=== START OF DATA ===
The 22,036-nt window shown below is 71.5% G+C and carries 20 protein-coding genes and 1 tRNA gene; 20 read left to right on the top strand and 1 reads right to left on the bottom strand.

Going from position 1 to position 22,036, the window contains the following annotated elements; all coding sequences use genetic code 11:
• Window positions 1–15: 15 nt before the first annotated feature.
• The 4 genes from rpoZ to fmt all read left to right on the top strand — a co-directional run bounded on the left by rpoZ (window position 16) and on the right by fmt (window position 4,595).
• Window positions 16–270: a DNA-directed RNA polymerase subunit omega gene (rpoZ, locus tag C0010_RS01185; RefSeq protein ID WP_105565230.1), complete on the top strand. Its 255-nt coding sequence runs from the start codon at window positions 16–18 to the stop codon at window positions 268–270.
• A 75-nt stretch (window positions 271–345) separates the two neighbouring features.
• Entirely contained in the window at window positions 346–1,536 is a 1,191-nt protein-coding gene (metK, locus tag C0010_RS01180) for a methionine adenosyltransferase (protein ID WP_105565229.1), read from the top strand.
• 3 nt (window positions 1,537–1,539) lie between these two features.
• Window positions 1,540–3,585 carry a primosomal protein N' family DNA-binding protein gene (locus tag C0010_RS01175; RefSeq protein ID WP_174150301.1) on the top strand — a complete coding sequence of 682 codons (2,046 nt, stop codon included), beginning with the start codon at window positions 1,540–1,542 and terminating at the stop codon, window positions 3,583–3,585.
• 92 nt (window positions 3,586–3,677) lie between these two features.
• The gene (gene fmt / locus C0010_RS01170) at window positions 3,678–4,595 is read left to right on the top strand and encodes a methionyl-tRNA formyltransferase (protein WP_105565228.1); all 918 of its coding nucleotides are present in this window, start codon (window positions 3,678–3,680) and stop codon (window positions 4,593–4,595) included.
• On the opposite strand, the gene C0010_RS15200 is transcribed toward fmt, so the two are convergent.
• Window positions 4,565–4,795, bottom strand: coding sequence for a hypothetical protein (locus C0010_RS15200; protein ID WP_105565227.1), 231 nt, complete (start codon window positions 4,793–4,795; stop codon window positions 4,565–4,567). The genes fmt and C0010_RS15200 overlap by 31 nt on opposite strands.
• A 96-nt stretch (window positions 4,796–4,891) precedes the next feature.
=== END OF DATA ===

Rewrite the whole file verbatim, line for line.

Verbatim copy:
The 22,036-nt window shown below is 71.5% G+C and carries 20 protein-coding genes and 1 tRNA gene; 20 read left to right on the top strand and 1 reads right to left on the bottom strand.

Going from position 1 to position 22,036, the window contains the following annotated elements; all coding sequences use genetic code 11:
• Window positions 1–15: 15 nt before the first annotated feature.
• The 4 genes from rpoZ to fmt all read left to right on the top strand — a co-directional run bounded on the left by rpoZ (window position 16) and on the right by fmt (window position 4,595).
• Window positions 16–270: a DNA-directed RNA polymerase subunit omega gene (rpoZ, locus tag C0010_RS01185; RefSeq protein ID WP_105565230.1), complete on the top strand. Its 255-nt coding sequence runs from the start codon at window positions 16–18 to the stop codon at window positions 268–270.
• A 75-nt stretch (window positions 271–345) separates the two neighbouring features.
• Entirely contained in the window at window positions 346–1,536 is a 1,191-nt protein-coding gene (metK, locus tag C0010_RS01180) for a methionine adenosyltransferase (protein ID WP_105565229.1), read from the top strand.
• 3 nt (window positions 1,537–1,539) lie between these two features.
• Window positions 1,540–3,585 carry a primosomal protein N' family DNA-binding protein gene (locus tag C0010_RS01175; RefSeq protein ID WP_174150301.1) on the top strand — a complete coding sequence of 682 codons (2,046 nt, stop codon included), beginning with the start codon at window positions 1,540–1,542 and terminating at the stop codon, window positions 3,583–3,585.
• 92 nt (window positions 3,586–3,677) lie between these two features.
• The gene (gene fmt / locus C0010_RS01170) at window positions 3,678–4,595 is read left to right on the top strand and encodes a methionyl-tRNA formyltransferase (protein WP_105565228.1); all 918 of its coding nucleotides are present in this window, start codon (window positions 3,678–3,680) and stop codon (window positions 4,593–4,595) included.
• On the opposite strand, the gene C0010_RS15200 is transcribed toward fmt, so the two are convergent.
• Window positions 4,565–4,795, bottom strand: coding sequence for a hypothetical protein (locus C0010_RS15200; protein ID WP_105565227.1), 231 nt, complete (start codon window positions 4,793–4,795; stop codon window positions 4,565–4,567). The genes fmt and C0010_RS15200 overlap by 31 nt on opposite strands.
• A 96-nt stretch (window positions 4,796–4,891) precedes the next feature.